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Bringing life back to the wartime songbook

Performers recording “The Changi Songbook”. Photo: Peter Hislop

Music / “Changi Songbook”, songs by Slim De Grey and Ray Tullipan, directed by Christopher Latham, narrated by Neil Pigot. At The Street Theatre, July 28. Reviewed by LEN POWER.

THE name Changi is synonymous with the suffering of Australian prisoners of the Japanese during World War II. 

Those incarcerated proved to be resourceful in many ways, including creating shows to lift the spirits of the men. While suffering from hunger and other privations, a highlight of a POW’s week were the shows produced and performed by the AIF Changi Concert Party.

Slim De Grey and Ray Tullipan wrote many songs for these shows and, after the war, 24 of the most popular songs were made available in the “Changi Songbook”. Copies of these books were sold to the POWs and were so beloved by them that they are difficult to buy to this day.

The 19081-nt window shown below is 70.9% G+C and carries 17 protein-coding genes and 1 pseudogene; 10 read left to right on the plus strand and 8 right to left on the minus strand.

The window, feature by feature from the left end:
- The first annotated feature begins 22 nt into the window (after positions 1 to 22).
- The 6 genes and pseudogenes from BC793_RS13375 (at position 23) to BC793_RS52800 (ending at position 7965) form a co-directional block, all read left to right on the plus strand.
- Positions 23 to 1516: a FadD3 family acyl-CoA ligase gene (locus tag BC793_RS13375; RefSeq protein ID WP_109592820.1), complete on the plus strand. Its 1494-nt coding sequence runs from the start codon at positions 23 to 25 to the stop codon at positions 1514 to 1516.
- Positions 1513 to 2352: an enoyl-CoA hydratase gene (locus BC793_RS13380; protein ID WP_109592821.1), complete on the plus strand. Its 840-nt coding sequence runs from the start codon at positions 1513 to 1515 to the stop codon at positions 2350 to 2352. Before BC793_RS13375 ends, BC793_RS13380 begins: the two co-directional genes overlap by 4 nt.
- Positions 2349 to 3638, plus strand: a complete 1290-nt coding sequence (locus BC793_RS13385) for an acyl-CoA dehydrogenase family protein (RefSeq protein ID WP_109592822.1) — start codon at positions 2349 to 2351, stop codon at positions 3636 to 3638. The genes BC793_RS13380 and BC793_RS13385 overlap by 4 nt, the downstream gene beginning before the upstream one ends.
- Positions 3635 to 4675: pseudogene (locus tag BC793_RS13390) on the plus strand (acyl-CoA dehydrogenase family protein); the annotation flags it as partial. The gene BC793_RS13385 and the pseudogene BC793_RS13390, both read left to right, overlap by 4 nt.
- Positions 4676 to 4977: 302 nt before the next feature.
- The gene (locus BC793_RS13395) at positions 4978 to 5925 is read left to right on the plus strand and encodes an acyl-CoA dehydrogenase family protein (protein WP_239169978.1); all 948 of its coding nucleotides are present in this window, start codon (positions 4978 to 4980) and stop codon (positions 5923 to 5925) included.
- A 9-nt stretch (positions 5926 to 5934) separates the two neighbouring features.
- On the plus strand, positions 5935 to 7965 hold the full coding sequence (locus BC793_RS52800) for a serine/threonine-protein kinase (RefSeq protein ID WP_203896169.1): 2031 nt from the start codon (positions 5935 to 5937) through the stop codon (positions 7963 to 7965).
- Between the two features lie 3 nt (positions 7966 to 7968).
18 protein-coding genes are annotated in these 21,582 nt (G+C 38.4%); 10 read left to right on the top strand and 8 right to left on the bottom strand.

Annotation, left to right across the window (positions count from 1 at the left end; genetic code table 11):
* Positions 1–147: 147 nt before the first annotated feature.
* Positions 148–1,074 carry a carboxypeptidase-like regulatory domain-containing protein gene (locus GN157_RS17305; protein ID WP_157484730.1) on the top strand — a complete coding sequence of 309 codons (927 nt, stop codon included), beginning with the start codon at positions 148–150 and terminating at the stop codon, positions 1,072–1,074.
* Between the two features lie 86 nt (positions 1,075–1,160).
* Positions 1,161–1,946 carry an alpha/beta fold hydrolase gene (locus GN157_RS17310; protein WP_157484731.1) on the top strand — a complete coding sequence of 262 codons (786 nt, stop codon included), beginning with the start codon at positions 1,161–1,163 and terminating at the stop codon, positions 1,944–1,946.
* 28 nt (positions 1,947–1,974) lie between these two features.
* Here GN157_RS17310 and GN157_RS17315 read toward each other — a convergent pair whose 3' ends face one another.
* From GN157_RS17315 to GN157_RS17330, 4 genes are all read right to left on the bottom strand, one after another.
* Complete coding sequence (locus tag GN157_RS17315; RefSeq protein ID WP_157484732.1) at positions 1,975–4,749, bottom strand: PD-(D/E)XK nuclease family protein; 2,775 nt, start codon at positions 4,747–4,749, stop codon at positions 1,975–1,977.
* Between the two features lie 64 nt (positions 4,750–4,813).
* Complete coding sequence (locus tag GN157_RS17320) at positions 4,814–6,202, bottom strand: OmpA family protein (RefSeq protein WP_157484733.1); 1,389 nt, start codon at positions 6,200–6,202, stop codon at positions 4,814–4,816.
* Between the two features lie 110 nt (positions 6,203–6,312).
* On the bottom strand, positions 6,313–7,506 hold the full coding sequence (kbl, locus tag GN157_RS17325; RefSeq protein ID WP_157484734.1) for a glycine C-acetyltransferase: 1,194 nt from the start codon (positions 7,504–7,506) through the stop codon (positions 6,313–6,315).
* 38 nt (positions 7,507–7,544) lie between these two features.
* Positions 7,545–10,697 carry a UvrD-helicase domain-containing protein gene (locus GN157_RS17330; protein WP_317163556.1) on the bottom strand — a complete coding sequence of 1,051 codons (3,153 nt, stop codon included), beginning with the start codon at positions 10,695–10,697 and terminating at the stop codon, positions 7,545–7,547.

As part of the “Flowers of Peace” project, the director, Christopher Latham has arranged for all 24 of the songs to be recorded for the first time. For one performance only, the singers and musicians involved in the recording presented an informal concert evening of these songs at the Street Theatre.

The narrator, Neil Pigot, spent an enormous amount of time with members of the concert party in the 1990s learning their performance style and recording half of the songs with them. He was joined in singing them by Andrew Goodwin, tenor, and Tobias Cole, baritone.

The band accompanying them were Bill Risby, piano, Col Hoorweg, drums, James Luke, bass, Miroslav Bukovsky, trumpet, John Mackey, saxophone, and Christopher Latham, violin.

Between the songs, Neil Pigot presented background information about the concert party members and life in Changi. While there were humorous stories and jokes, there were also many sobering stories of the difficulties faced by POWs in the prison.

The songs, with titles such as “Swingaroo”, “A Tea Cup Romance” and “Just a Bungalow Called Home”, are classic examples of light-hearted, romantic songs of the war era. There were some catchy tunes and the singers clearly enjoyed performing them. The audience responded with spirited applause at the end of the show.

Following this recording project, nine of the songs will feature in the “POW Requiem”, part of the “Flowers of Peace” project, which will be performed on October 29.

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